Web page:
The Reform movement will continue to address the racial injustices that plague our nation. We are committed to doubling down on this work, strengthening our longstanding alliances and forging new relationships. Our movement is the largest and most diverse in North America, and roughly 10 percent of American Jews are people of color. These issues directly affect us all. If we turn a blind eye to racism, we allow members our family to be oppressed, and we allow our country to be diminished.
We are particularly focused on criminal justice reform and the right to vote, in jeopardy in the first presidential election in more than 50 years without the full protection of the Voting Rights Act. New voter ID laws reduced polling hours and locations and — in the words of an appeals court judge in North Carolina — targeted African Americans with almost “surgical precision.” These attempts to limit democratic participation contradict the highest values of our nation.
Addressing the deeply rooted racial disparities in our criminal justice system is also an urgent need. One in three black men will go to jail in America in their lifetimes, compared to one in six Latino men and just one in 17 white men. Overall, roughly 2.2 million Americans are imprisoned, making us the nation with both the highest per capita incarceration rate and the most people behind bars. Our criminal justice system treats too many people as if they are disposable, and the effects are especially devastating for men of color and their families. We must refuse to tolerate the status quo.
Our movement has a long history of bipartisan work in Washington. The Civil Rights Act of 1964 and the Voting Rights Act of 1965, both drafted in part at the Washington headquarters of the Reform movement’s Religious Action Center, each passed with bipartisan support in Congress. In that spirit, we hope that the president-elect changes his tone and uses the power of his office to bring the American people together. If he does that, we will be ready to work with him for the common good. If he does not, we are ready to be fierce advocates for the enduring values that guide us: inclusion, justice and compassion.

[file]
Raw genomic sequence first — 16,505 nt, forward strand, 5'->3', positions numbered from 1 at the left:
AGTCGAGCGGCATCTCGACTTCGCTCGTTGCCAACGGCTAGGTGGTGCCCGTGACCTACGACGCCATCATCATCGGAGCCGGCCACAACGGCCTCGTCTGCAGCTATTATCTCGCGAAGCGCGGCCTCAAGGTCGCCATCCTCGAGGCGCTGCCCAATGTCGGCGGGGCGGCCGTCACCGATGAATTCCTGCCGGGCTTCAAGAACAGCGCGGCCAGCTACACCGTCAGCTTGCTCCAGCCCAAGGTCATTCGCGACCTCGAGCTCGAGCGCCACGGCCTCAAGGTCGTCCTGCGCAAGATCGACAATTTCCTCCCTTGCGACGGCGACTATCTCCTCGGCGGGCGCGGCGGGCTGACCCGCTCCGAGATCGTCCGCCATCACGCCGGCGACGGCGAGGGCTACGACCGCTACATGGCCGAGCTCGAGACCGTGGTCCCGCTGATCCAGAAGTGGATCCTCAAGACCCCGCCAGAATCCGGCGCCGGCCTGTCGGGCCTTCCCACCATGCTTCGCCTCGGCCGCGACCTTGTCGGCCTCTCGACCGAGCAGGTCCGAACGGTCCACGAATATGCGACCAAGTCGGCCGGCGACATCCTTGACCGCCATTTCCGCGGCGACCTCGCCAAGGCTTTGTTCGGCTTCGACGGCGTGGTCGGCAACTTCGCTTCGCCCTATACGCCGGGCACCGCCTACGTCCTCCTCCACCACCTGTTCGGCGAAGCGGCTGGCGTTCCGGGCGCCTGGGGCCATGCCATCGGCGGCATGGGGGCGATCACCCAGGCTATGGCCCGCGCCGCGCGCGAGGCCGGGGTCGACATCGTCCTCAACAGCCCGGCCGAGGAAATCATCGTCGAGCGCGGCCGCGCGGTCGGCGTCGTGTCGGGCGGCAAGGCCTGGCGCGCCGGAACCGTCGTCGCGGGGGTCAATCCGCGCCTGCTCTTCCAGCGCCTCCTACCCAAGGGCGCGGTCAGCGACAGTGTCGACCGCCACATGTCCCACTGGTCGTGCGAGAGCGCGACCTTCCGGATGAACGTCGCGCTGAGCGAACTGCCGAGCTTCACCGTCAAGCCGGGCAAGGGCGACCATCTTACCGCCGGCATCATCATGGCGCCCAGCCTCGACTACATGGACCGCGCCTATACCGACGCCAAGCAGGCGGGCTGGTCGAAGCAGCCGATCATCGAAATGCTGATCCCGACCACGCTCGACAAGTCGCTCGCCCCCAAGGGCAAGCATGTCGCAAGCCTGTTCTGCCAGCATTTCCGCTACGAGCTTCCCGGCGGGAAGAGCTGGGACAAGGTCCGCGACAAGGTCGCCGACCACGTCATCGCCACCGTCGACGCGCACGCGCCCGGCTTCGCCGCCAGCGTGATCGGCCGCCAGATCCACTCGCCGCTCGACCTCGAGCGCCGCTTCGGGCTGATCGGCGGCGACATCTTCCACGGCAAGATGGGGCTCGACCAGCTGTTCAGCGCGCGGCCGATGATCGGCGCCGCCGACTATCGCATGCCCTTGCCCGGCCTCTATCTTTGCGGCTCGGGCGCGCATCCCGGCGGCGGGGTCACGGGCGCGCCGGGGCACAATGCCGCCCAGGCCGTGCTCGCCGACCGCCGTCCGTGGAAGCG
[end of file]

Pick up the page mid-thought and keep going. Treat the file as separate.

Rabbi Pesner is the director of the Religious Action Center of Reform Judaism in Washington, D.C.
Four issues to watch in the coming months.
Nathan J. Diament
The 2016 presidential election campaign is finally over. Donald Trump secured a remarkable victory over Hillary Clinton, and Republicans held onto their majority control of the House of Representatives and Senate. Trump campaigned touting a range of bold, if not always detailed, policy positions on immigration, trade pacts, Obamacare and more. While a majority of American Jews supported Hillary Clinton, many (Orthodox Jews in particular) voted for Trump and were attracted to do so on the twin bases of rejecting Clinton as the candidate of continuity (and, effectively, a third Obama term) as well as policies Trump proposed on key issues.